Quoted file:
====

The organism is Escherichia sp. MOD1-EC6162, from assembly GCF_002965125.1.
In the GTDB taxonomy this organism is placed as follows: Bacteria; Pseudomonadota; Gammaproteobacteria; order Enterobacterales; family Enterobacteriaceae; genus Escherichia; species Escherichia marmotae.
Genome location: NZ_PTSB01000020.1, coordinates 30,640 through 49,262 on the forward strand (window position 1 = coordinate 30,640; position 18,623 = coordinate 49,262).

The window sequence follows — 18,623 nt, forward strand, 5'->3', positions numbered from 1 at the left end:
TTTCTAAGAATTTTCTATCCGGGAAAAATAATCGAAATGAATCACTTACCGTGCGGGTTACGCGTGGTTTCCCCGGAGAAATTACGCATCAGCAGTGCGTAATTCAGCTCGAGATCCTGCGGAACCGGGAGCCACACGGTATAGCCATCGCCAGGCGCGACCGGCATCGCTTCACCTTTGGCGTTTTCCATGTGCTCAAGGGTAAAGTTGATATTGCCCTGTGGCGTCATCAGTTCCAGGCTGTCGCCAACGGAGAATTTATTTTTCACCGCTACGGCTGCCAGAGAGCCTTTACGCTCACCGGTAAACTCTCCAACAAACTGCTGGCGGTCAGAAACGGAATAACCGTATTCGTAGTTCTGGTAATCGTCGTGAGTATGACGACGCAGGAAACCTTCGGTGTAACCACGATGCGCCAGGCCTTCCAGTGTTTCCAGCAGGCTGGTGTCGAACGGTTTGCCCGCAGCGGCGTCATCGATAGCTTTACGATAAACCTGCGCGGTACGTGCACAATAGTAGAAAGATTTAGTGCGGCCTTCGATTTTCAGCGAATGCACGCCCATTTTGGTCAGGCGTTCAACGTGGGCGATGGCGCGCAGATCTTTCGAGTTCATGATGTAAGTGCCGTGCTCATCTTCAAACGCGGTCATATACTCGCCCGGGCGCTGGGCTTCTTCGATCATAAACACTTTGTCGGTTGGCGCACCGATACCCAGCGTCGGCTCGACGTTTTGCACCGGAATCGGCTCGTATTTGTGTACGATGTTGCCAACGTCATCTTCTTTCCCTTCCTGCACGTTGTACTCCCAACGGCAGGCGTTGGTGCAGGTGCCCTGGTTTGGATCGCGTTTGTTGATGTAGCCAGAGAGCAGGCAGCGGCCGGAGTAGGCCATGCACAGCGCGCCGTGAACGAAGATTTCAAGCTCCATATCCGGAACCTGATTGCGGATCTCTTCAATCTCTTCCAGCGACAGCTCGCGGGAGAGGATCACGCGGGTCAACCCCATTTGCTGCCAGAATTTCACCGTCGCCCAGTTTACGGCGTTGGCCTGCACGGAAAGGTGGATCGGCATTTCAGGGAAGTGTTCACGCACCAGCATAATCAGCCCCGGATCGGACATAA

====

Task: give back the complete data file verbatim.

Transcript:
The organism is Escherichia sp. MOD1-EC6162, from assembly GCF_002965125.1.
In the GTDB taxonomy this organism is placed as follows: Bacteria; Pseudomonadota; Gammaproteobacteria; order Enterobacterales; family Enterobacteriaceae; genus Escherichia; species Escherichia marmotae.
Genome location: NZ_PTSB01000020.1, coordinates 30,640 through 49,262 on the forward strand (window position 1 = coordinate 30,640; position 18,623 = coordinate 49,262).

The window sequence follows — 18,623 nt, forward strand, 5'->3', positions numbered from 1 at the left end:
TTTCTAAGAATTTTCTATCCGGGAAAAATAATCGAAATGAATCACTTACCGTGCGGGTTACGCGTGGTTTCCCCGGAGAAATTACGCATCAGCAGTGCGTAATTCAGCTCGAGATCCTGCGGAACCGGGAGCCACACGGTATAGCCATCGCCAGGCGCGACCGGCATCGCTTCACCTTTGGCGTTTTCCATGTGCTCAAGGGTAAAGTTGATATTGCCCTGTGGCGTCATCAGTTCCAGGCTGTCGCCAACGGAGAATTTATTTTTCACCGCTACGGCTGCCAGAGAGCCTTTACGCTCACCGGTAAACTCTCCAACAAACTGCTGGCGGTCAGAAACGGAATAACCGTATTCGTAGTTCTGGTAATCGTCGTGAGTATGACGACGCAGGAAACCTTCGGTGTAACCACGATGCGCCAGGCCTTCCAGTGTTTCCAGCAGGCTGGTGTCGAACGGTTTGCCCGCAGCGGCGTCATCGATAGCTTTACGATAAACCTGCGCGGTACGTGCACAATAGTAGAAAGATTTAGTGCGGCCTTCGATTTTCAGCGAATGCACGCCCATTTTGGTCAGGCGTTCAACGTGGGCGATGGCGCGCAGATCTTTCGAGTTCATGATGTAAGTGCCGTGCTCATCTTCAAACGCGGTCATATACTCGCCCGGGCGCTGGGCTTCTTCGATCATAAACACTTTGTCGGTTGGCGCACCGATACCCAGCGTCGGCTCGACGTTTTGCACCGGAATCGGCTCGTATTTGTGTACGATGTTGCCAACGTCATCTTCTTTCCCTTCCTGCACGTTGTACTCCCAACGGCAGGCGTTGGTGCAGGTGCCCTGGTTTGGATCGCGTTTGTTGATGTAGCCAGAGAGCAGGCAGCGGCCGGAGTAGGCCATGCACAGCGCGCCGTGAACGAAGATTTCAAGCTCCATATCCGGAACCTGATTGCGGATCTCTTCAATCTCTTCCAGCGACAGCTCGCGGGAGAGGATCACGCGGGTCAACCCCATTTGCTGCCAGAATTTCACCGTCGCCCAGTTTACGGCGTTGGCCTGCACGGAAAGGTGGATCGGCATTTCAGGGAAGTGTTCACGCACCAGCATAATCAGCCCCGGATCGGACATAA